Serial Product Guy, Entrepreneur, Product Management Executive
1. The first and only people to seek feedback from on an idea are your target customers.

2. Part-time or full-time job. And/or you can "pre-sell" your idea to early customers. You want to do this anyway, because no sense in building something no one will pay you for.

3. Only if that stranger was in my target customer profile, and even then I'd prefer not to do it in a car, because I don't have an opportunity to take notes.
Sam McAfee
4
0
Sam McAfee Advisor
Building Popup Incubators for Corporate Innovation Programs
@Shardul nails it, as do @Irwin and @Dimitry. Customers, customers, customers.

And I love the "I like Lean Startup, but..." comments you see so frequently. The only reservations people really have about the method is how raw and unpolished an initial product can safely be. And I think that hair-splitting argument totally misses the point.

If you read "4 Steps to the Epiphany", or listen to anything Steve Blank or Eric Ries have said over the last 5 or 6 years that this methodology has been developed, the main point is always this: test your idea on real customers, and validate that you actually have something worth paying for before you invest time, money, and other resources into building a real product. Everything else people agonize over with Lean Startup is just background noise next to this fundamental approach. Keep that in mind, and the rest are just tactics you can look up on a million blogs (like mine).

Good luck!
Brian Bensch
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Brian Bensch Entrepreneur
Founder & CEO at Snow Schoolers
Thanks all for the responses so far.
@Irwin Stein- Any early stage founder (or advisor) is a potential customer for this idea. Hence posing the question. If it proves unviable I won't be heart-broken, but I definitely think talking to potential customers is a better use of time than first writing a business plan.

@Dimitry Rotstein- great stuff. The current idea is that as a founder/driver, you get to "accept" proposed rides just like you would as an Uber driver, except that you also get to see their anonymized profile and can determine how relevant their background is to your needs (i.e. VP of Bus Dev @ XYZ startup).

@Dan Dascalescu- The founder can be at any stage in their MVP, and ideally if they have a live app/site available, then their passenger gets to play with it and test it out in the car with them.

Shardul Mehta-Understandably the driver can't be looking over their shoulder or taking notes, but verbal feedback while someone's clicking through an app or site can still be super helpful.

As a follow-up for anyone, would you use such an app as a passenger? We all use Uber/Lyft/etc. today, so the value prop for a consumer is simple: would you trade your genuine attention in exchange for a cheaper ride?
Shardul Mehta
0
0
Shardul Mehta Advisor
Serial Product Guy, Entrepreneur, Product Management Executive
Brian, verbal is nice, but I'm likely to forget key learnings. That's why I like to take notes to refer to later. In any case,my preference would always be to watch the user use the app.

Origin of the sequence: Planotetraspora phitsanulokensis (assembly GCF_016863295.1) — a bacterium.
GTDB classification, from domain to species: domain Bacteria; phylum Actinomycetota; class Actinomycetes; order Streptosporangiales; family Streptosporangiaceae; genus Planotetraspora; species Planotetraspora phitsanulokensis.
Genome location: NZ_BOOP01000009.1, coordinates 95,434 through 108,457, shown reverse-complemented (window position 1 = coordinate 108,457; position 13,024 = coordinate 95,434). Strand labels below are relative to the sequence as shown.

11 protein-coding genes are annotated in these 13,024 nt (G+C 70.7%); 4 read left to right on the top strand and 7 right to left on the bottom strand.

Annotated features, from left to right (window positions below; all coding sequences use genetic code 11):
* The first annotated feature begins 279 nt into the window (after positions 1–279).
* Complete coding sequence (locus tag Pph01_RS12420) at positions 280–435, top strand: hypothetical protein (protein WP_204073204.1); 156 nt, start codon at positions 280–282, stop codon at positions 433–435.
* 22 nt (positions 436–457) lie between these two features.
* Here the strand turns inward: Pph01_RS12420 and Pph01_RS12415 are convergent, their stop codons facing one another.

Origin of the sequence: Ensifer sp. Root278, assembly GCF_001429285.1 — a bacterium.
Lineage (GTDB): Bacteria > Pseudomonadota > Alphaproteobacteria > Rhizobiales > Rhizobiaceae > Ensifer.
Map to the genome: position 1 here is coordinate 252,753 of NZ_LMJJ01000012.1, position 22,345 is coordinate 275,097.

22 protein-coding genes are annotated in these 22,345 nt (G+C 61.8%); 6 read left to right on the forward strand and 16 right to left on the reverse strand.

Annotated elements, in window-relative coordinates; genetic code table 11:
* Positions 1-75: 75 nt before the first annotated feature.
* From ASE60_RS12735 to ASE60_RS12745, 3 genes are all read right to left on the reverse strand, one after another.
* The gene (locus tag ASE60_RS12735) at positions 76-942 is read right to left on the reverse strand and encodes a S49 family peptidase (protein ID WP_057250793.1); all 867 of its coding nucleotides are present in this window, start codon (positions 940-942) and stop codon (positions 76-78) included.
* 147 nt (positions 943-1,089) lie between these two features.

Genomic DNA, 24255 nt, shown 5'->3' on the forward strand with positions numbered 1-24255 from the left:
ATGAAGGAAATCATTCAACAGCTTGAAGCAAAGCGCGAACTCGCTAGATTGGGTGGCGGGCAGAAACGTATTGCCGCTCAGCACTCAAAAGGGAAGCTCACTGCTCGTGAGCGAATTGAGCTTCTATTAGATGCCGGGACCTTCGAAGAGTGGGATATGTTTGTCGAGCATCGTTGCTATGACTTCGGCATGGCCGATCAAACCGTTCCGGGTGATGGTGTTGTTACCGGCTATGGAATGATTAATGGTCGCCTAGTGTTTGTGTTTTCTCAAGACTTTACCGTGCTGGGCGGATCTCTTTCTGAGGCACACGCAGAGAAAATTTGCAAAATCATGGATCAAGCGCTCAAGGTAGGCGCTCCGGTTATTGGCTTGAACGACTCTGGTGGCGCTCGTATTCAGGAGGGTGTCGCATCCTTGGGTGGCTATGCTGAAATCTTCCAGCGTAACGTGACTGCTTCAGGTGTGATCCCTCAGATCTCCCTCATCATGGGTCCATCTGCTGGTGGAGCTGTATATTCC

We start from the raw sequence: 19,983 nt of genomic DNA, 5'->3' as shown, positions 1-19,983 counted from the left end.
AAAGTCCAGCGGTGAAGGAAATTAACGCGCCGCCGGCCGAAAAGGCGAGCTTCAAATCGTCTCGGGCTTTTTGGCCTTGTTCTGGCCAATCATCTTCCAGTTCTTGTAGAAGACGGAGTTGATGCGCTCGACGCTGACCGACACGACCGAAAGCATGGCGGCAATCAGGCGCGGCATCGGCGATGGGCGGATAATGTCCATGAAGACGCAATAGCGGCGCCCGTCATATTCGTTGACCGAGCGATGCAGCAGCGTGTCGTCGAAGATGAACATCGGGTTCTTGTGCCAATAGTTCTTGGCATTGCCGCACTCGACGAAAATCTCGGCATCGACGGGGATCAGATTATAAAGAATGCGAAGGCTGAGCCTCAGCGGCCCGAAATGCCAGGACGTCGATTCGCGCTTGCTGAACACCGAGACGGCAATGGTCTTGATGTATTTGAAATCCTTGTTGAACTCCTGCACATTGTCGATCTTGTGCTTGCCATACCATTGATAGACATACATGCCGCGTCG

Dimitry Rotstein
1
0
Dimitry Rotstein Entrepreneur
Head of R&D at SafeZone
>you also get to see their anonymized profile and can determine how relevant
>their background is to your needs

Lean Startup also means starting from a very narrow target segment and surgically tailor your product to that segment. The chances that a random Uber passenger belongs to my chosen segment are too slim (unless my target group ARE Uber users), plus it's not likely that some generic profile will allow me to determine whether that person is in my target audience in the general case.

>would you use such an app as a passenger?

Probably not. I get motion sickness if I use a phone or even try to read something during a ride. That may be true for a lot of people, by the way.

>We all use Uber/Lyft/etc. today

I've never used any of those. I use public transportation, if I have to, though I prefer to walk as much as possible. Admittedly,I might be an atypical case.

>verbal feedback while someone's clicking through an app or site can still be super helpful.

It can also be very distracting and dangerous. This isn't a casual conversation about the weather.

Joseph Wang
0
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Joseph Wang Entrepreneur
Chief Science Officer at Bitquant Research Laboratories
1) It really depends on my mood. Sometimes I need/want a cheerleader. Sometimes, I need/want someone to tell me what to totally stupid idiot I am. It turns out that I've got a group of people that can get me specific types of feedback.

2) Whatever you can do. I have savings, but it's burning, and so I try to take as many odd jobs as I can to reduce my burn rate.

3) I don't think this is going to work. The problem is that in exchange for 15 minutes of feedback, you have to do about a hour of prep work. The other thing is that sometimes when dealing with strangers, it becomes obvious in 5 seconds that you don't want to continue the conversation. Also, driving a car during a very intense conversation strikes me as a bad idea.